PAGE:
Home A Robust Method for Detecting Log Ingestion Issues

A Robust Method for Detecting Log Ingestion Issues


We have recently come across a scenario where one of our clients changed a configuration in AWS, which stopped AWS Cloud Trail logs from coming through to Microsoft Sentinel. We realised that we didn’t have any robust monitoring in place to identify where specific logs tables might stop sending data. As a security analyst you rarely get time to worry about the things your SIEM tool isn’t alerting you to, such as a drop in data, or log tables disconnecting. Moreover, these aren’t typically the responsibility of an analyst to configure, often falling to the infrastructure or security engineering teams.

So, we needed to come up with a good way to detect these shortages in ingestion so that the appropriate teams are made aware.

The Problem

Whilst this may seem like a relatively straight forward problem to solve, there are a few challenges at play here that throw a spanner in the works.

Problem one – No data by design

The first problem is that some log tables may not receive any data in a day by design.

“What! Surely a log table should always be receiving data.”, I hear you exclaim.

Well, no. I can think of a few edge cases where some data tables don’t receive any data in a given day. For example, a security alert, security incident table or a URL Click table (unlikely but still possible).

Also, think of a log table such as Syslog where you could potentially have multiple data sources feeding into one table. One log source may stop feeding in, but if you set the threshold to zero, you may not notice as the other log sources are still feeding in.

Factoring in this problem, for me it’s inadequate to try and detect a decline in log ingestion by simply saying where no data has been ingested in the last x days. This will surely generate false positive alerts for tables of these types.

Problem two  - The ever-moving goalposts.

I’m pretty sure there is a saying:

The three certainties in life are death, taxes and IT systems changing.

I think that’s how it goes anyway.

IT systems change, old systems get replaced, new systems get introduced. New IT systems make for new log tables, and new log tables need to be monitored.

This brings us on to problem number two, how do you design a solution that automatically recognises new log tables? I don’t want to constantly be editing my analytic rule whenever a new log source becomes in scope. Furthermore, I work at an MSSP. I certainly don’t want to be making changes across my whole client base. It’s too much of a management overhead.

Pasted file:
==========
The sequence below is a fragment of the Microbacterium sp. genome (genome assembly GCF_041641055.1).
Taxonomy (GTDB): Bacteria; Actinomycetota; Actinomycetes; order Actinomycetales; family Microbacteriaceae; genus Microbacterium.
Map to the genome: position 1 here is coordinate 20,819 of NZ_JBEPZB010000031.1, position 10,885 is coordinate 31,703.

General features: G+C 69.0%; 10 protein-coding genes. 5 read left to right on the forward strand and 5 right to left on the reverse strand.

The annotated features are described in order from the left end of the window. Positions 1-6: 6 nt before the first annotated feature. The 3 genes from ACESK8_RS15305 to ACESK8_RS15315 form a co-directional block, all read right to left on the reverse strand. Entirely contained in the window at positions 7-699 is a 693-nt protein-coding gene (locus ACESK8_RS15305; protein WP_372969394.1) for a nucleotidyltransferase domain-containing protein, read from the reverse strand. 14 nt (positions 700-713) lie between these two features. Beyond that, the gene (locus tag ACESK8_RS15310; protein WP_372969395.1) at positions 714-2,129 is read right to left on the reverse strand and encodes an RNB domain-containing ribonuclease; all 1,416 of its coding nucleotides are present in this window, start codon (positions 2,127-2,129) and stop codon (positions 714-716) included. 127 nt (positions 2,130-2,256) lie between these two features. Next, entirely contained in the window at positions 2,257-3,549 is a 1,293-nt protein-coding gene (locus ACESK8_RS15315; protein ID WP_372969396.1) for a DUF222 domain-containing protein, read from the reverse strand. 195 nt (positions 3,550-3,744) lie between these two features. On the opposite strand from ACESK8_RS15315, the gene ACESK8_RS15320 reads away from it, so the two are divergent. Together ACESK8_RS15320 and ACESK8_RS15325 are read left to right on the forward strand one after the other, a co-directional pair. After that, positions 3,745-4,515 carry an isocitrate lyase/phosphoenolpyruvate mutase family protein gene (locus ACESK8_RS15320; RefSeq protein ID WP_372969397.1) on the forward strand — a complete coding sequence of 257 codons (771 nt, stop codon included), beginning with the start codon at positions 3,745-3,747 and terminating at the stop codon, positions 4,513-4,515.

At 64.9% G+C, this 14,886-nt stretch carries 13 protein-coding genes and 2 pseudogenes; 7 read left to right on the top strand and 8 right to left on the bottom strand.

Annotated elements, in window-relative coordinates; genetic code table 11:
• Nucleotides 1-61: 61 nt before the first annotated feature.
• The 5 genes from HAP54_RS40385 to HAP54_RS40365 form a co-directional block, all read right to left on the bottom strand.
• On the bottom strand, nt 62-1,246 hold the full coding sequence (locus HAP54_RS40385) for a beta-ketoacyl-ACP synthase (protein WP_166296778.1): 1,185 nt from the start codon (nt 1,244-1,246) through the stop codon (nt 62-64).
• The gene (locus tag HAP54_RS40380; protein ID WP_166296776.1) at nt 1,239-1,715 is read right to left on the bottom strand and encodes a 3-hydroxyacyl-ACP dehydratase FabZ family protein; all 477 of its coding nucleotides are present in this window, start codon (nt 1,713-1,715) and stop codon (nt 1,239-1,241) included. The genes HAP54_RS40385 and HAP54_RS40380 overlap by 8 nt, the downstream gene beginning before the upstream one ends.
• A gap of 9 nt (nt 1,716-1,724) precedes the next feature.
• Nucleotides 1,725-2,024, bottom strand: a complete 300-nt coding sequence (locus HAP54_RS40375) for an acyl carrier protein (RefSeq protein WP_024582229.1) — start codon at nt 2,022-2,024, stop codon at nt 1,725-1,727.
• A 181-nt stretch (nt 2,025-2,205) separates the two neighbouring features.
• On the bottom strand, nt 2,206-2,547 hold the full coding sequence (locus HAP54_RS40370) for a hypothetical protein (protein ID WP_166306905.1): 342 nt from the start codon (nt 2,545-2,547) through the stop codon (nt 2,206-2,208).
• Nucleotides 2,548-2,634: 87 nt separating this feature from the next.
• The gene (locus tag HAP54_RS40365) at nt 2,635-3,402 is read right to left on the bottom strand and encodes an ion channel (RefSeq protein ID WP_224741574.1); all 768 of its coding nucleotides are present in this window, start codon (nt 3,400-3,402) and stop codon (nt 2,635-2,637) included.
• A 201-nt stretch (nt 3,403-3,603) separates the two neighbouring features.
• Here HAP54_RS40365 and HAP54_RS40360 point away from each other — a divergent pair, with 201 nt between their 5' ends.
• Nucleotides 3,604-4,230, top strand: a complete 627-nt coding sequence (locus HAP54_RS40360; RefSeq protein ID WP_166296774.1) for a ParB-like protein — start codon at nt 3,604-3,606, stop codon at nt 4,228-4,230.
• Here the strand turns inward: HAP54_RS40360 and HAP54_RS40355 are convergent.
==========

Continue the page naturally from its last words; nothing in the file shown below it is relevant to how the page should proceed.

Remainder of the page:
It’s better for me, and my sanity, to come up with a solution where I don’t have to do this.

The Solutions

Today I took a trip down memory lane, something that I learnt while doing maths statistics in school (yes I know, who would have thought) helped me solve the ‘no data by design’ problem. That little gem was standard deviation.

We know that we can’t just look for a day where there are no logs received, this may be expected activity. What we can do is take a sum of the data ingested into each data table in a set period of time, and work out the standard deviation that amount of data on a day-to-day basis. Without getting to maths-y, the standard deviation essentially gives us a range of values that we can expect an amount of data ingested, to fall inside of on any given day. This can be represented visually using the graph below:

Normal Distribution Graph

What does is this mean? Well, it means that there is little chance (15.7%), that on a given day, that the amount of data ingested into a log table will fall below the lower boundary (z-score of negative one). I.e., Instead of using zero as my trigger for an alert, I am going to use the lower boundary of the standard deviation, because it’s probably less likely that this will trigger false positives than setting the limit at zero.